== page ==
The real difference between the two is the narrator; where Nina is bored and boring, Toby is full of energy and typical teen boy-ness. Catherine Jinks' conception of vampires was amusing, but reading about a bunch of folks who do nothing but whine is no fun. Toby whines, but he also tries to change his circumstances. He also has a clear personality, unlike the vampires (who show up in this book and still remain static characters).
I still have some issues with Jinks' worldbuilding. Becoming a werewolf is evidently an inherited trait, found only in families of Spanish or Portuguese backgrounds. Not only that, but they have to be the seventh sons. Yikes but that's specific. The book even says that werewolves are typically found in South America and the Phillipines (although nothing is mentioned about Spain or Portugal...), so why are there so many werewolves running around Australia (not to mention so many werewolves in general)? With vampires, too, I am a bit concerned about their origin. Apparently, one bite turns a human into a vampire. If it's that easy, why is the world not populated entirely with very hungry vampires? Sure, the group tries not to fang folks, but all vampires cannot be that particular, especially in early days.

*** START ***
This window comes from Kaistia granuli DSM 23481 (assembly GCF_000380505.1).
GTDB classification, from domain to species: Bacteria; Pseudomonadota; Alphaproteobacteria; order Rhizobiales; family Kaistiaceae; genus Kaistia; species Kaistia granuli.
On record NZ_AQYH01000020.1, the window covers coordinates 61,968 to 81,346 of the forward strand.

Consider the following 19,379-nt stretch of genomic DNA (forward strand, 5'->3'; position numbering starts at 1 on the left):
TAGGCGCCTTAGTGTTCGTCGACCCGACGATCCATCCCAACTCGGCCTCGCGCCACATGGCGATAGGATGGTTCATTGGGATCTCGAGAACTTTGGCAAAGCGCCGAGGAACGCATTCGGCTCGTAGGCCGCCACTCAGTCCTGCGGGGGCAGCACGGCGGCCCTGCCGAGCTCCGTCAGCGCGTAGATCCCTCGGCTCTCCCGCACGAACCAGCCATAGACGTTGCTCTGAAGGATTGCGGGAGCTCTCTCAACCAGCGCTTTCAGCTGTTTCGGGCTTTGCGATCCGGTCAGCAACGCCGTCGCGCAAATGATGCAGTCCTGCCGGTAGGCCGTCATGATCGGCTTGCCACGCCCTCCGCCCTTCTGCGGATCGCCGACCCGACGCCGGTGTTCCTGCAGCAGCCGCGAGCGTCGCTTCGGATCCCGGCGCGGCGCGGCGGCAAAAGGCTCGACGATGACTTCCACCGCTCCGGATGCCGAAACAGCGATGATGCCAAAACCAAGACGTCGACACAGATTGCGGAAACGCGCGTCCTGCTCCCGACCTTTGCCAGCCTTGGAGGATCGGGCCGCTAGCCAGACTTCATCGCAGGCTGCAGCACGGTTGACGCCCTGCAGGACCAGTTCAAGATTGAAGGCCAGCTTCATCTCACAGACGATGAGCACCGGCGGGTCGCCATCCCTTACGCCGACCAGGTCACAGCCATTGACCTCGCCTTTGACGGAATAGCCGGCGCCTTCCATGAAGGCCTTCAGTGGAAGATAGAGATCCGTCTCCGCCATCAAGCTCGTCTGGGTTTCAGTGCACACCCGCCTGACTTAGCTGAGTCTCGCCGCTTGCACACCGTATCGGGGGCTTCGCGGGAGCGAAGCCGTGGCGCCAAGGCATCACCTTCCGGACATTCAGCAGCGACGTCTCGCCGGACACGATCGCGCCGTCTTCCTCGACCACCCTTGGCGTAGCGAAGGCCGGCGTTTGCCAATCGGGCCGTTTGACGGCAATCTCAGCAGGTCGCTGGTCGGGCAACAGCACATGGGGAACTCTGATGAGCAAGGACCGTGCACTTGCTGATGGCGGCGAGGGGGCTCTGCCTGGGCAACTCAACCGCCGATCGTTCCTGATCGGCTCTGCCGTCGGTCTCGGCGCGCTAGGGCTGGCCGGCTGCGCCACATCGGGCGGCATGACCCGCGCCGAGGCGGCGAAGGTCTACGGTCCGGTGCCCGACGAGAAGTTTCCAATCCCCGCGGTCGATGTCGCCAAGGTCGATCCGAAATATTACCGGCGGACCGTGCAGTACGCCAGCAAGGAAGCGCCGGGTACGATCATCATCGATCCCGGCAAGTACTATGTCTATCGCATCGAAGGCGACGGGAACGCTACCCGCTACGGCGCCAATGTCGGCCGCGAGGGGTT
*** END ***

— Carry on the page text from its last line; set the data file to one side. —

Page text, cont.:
Overall, this was an okay read, but, should there be more books in this series, I will not be continuing on. This one was good enough to give me some hope for Jinks' other series about geniuses (of which I own the first book).